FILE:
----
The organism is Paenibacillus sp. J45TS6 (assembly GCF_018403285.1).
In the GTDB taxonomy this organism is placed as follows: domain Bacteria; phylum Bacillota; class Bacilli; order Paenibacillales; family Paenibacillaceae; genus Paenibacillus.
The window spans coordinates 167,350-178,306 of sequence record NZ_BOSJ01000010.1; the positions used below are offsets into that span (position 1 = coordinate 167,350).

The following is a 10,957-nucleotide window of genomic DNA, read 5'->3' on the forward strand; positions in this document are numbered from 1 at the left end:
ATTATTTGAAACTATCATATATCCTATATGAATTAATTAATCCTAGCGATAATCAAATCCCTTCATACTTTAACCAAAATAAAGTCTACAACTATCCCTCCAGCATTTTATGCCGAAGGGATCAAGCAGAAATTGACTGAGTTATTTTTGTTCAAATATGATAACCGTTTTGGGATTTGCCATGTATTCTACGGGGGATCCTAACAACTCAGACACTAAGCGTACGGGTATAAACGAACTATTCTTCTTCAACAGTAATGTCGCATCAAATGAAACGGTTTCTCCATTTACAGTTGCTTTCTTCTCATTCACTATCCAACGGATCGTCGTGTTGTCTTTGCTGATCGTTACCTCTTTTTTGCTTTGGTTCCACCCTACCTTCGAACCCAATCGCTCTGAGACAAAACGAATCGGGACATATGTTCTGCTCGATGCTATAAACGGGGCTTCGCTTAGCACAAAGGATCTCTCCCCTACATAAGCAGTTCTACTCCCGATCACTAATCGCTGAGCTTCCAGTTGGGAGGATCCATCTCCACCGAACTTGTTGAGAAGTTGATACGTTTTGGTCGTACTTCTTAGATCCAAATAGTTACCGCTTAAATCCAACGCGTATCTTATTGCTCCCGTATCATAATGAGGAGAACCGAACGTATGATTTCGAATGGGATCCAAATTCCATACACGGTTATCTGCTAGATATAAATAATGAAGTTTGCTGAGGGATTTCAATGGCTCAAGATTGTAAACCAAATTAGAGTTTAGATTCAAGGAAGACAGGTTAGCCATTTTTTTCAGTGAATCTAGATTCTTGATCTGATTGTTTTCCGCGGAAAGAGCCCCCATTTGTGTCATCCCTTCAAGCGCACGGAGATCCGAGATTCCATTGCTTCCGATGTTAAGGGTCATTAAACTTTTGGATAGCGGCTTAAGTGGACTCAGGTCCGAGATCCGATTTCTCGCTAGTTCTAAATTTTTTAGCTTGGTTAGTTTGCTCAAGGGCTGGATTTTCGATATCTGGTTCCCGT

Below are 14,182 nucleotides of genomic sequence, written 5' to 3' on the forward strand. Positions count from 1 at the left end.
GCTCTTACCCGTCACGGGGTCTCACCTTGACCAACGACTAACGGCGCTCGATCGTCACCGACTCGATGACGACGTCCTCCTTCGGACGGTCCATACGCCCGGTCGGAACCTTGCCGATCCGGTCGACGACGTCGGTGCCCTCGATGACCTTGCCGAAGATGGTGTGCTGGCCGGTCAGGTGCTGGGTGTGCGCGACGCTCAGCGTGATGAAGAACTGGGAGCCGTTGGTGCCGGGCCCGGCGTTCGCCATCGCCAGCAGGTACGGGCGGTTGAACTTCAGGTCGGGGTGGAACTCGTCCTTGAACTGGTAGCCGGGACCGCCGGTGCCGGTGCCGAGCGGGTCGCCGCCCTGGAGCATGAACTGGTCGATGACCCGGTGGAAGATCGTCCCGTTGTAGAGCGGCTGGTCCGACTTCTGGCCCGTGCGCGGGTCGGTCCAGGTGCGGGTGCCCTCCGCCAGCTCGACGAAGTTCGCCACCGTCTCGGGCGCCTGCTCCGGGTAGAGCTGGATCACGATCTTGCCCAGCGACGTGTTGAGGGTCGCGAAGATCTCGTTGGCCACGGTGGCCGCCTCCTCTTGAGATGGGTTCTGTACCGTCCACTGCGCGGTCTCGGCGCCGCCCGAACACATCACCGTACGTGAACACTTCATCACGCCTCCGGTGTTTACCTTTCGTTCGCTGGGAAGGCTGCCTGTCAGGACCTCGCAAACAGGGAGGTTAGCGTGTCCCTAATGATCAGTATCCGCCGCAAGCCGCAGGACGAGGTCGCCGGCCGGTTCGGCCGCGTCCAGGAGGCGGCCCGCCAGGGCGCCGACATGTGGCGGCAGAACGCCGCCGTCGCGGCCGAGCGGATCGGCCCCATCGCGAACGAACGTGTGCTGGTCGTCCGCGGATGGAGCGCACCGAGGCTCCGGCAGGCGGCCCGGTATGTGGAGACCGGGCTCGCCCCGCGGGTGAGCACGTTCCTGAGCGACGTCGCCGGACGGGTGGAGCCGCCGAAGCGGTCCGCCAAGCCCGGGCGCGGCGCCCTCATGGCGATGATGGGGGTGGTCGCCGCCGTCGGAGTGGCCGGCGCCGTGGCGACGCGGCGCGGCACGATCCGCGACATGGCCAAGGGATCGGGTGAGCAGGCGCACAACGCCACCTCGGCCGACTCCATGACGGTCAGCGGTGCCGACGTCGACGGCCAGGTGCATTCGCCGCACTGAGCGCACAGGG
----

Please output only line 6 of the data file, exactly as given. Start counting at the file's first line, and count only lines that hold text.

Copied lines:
Below are 14,182 nucleotides of genomic sequence, written 5' to 3' on the forward strand. Positions count from 1 at the left end.